5

An interest rate is the return that a lender earns on money lent to someone else. If the interest rate is higher then it makes lending money more attractive because the return is higher. In particular, if the interest rate in, say, Russia increases relative to that in the USA then American lenders will switch from lending their money in America to lending ...

5

As Jason Nichols says, these terms are often used interchangeably. The general theme is that pretty much anything can be called a "peg" (except perhaps the case where two countries are literally using the same currency), while "fixed" tends to refer to institutional arrangements that are more automatic, where changes in the exchange rate are perceived to ...

5

The recent development of many "developing countries" and "emerging markets" does not mean that Western colonial powers did not exploit them in the past. Emerging economies owe their modern GDP growth to cheap labor, as (former) Western colonial powers switched their (expensive) manufacturing bases to countries like China, India, etc. In the past, they were ...

5

The omitted variable bias in gravity model is an important issue given that some factors are unobserved or difficult to quantity. To solve this issue trade economists tend to rely on various fixed effect estimators. But, the question is what is your variable of interest? Exporter-by-year and importer-by-year fixed effects For instance, if you are ...

5

Short answer Airbus is a particular case of decentralised supply chain which came from historical and political reasons. Airbus is a consortium with several European states having a stake on it, which means that each state wants a part of the production in their country. Long answer: Why is Airbus' supply chain disperse The aviation industry for commercial ...

5

Like all entities except the US government: they trade for it on the currency exchange market. There are special cases when the US government gives aid without asking anything in return. A government could also get a dollar loan, but would eventually have to repay it with dollars, so this merely delays the problem.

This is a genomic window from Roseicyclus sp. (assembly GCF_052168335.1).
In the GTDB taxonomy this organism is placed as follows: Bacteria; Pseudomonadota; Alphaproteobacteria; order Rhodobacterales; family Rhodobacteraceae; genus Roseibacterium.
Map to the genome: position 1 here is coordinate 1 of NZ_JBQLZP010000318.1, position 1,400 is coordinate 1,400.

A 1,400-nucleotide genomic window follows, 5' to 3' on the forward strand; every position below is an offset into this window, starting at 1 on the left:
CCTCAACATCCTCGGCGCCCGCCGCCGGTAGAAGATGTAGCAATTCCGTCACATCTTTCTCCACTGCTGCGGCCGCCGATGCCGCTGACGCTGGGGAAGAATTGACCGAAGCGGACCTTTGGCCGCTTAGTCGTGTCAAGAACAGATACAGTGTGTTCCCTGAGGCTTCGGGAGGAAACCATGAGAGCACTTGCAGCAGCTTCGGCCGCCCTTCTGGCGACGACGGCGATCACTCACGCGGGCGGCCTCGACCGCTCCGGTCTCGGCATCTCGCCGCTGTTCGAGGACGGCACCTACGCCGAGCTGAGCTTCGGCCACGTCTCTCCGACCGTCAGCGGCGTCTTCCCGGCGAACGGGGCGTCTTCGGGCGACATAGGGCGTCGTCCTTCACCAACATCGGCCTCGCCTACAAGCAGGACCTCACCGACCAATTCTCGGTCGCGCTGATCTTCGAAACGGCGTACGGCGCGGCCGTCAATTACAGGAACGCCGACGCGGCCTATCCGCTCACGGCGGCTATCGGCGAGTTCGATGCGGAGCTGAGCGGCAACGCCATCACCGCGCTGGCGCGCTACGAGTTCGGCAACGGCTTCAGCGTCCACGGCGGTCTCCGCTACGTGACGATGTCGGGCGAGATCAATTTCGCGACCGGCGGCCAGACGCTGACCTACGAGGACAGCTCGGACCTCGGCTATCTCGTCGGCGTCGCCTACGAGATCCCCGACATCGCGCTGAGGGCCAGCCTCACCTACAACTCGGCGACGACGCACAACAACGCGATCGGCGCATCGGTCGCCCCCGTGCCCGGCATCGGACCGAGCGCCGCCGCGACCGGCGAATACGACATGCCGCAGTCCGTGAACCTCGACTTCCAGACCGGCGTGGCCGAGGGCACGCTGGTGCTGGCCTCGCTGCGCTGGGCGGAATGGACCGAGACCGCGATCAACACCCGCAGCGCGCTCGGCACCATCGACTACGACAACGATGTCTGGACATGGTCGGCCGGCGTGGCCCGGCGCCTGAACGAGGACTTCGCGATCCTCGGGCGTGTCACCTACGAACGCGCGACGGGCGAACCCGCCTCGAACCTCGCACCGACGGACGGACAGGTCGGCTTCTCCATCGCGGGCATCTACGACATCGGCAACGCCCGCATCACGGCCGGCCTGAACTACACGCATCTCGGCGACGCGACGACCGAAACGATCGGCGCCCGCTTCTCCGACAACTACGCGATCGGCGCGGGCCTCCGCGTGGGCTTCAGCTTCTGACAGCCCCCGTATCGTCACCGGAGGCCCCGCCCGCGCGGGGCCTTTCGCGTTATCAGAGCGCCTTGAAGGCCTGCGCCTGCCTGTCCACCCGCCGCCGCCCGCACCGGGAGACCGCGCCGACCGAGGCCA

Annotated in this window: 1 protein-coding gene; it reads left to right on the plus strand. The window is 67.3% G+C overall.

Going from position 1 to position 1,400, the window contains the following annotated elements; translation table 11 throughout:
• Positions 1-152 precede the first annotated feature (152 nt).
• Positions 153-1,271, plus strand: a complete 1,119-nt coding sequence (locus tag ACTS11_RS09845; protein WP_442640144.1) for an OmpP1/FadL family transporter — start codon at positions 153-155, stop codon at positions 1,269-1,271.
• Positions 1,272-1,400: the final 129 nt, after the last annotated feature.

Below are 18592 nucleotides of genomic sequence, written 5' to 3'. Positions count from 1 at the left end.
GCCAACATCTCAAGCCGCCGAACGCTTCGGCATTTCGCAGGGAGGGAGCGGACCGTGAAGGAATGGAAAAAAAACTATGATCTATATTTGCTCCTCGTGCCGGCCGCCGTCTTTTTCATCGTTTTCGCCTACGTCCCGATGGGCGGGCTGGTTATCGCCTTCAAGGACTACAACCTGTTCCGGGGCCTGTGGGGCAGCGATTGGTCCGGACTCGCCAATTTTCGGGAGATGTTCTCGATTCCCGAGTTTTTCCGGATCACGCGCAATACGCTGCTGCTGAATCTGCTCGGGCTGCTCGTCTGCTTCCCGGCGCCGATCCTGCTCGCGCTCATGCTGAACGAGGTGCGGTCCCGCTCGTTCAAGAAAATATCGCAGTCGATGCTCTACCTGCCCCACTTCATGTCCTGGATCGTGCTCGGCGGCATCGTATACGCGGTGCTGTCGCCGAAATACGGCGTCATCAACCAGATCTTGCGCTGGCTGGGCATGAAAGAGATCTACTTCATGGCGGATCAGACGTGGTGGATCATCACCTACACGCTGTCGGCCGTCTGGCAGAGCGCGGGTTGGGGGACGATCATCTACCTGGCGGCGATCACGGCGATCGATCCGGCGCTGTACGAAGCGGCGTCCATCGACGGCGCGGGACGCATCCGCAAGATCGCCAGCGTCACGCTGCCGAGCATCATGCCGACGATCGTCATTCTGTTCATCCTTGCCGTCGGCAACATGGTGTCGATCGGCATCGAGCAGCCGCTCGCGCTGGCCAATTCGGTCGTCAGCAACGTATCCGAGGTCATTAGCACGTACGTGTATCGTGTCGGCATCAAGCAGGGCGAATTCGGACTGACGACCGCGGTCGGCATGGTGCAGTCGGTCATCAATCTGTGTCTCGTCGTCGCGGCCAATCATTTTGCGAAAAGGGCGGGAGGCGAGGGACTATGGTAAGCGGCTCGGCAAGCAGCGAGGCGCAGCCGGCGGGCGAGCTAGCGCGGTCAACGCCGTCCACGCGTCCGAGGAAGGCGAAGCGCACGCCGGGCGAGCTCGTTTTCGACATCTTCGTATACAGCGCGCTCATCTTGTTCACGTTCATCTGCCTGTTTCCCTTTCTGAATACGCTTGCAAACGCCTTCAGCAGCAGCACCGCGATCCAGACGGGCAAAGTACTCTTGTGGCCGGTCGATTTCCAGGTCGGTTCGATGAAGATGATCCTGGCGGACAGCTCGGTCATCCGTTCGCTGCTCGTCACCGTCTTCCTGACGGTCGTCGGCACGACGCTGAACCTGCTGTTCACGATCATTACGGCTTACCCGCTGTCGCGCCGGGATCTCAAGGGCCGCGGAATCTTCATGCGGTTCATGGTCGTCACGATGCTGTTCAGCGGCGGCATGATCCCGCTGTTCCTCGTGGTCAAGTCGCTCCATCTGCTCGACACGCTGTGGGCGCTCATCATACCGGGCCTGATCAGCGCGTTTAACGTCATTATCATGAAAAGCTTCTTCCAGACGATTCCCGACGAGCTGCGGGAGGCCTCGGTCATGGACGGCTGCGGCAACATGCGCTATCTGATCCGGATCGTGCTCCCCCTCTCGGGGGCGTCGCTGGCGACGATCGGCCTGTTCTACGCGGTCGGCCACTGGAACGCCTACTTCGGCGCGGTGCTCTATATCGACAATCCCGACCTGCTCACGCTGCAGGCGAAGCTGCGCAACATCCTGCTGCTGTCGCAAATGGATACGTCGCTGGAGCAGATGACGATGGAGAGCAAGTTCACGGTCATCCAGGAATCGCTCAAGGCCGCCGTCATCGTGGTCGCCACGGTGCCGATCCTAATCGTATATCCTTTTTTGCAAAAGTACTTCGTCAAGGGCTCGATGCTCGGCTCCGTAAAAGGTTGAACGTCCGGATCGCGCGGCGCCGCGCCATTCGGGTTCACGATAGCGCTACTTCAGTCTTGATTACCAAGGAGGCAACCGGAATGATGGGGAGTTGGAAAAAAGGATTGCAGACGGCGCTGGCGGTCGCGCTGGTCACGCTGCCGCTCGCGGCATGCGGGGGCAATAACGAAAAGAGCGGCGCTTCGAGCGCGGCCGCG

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When you go to spend the proceeds of the bank loan you do one of three things: Transfer money to another account at the same bank Withdraw cash Transfer the money another institution We'll ignore case 1 because eventually someone you transfer money to will want access to two or three, so we can just consider those eventualities directly. If you go to ...

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The intuition for this result is pretty straightforward, and I think one can think about it in terms of saddlepoint stability in a phase diagram, although you don't need any serious technical apparatus - it's all conceptual. Krugman and Obstfeld posit a model in which government expenditure does not affect the "full employment" level of output $Y^f$ (to ...

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It was also really strange for me at first. I asked from many people who might happen to know the answer. However, they were all not 100% satisfactory. I think, Kenny LJ's answer is 99.5% correct but i feel that it's still missing something. My explanation is to add to his/her answer something i think very very subtle, but hopefully important, one. Think ...

4

To complement @rocinante answer the argument described in the question silently assumes that growth can happen only if you steal from somebody. So if the past colonies cannot steal from anybody, they are bound not to ameliorate their material welfare. Assume two persons, $A$ and $B$, that currently have the same unexploited resources. It so happens that in ...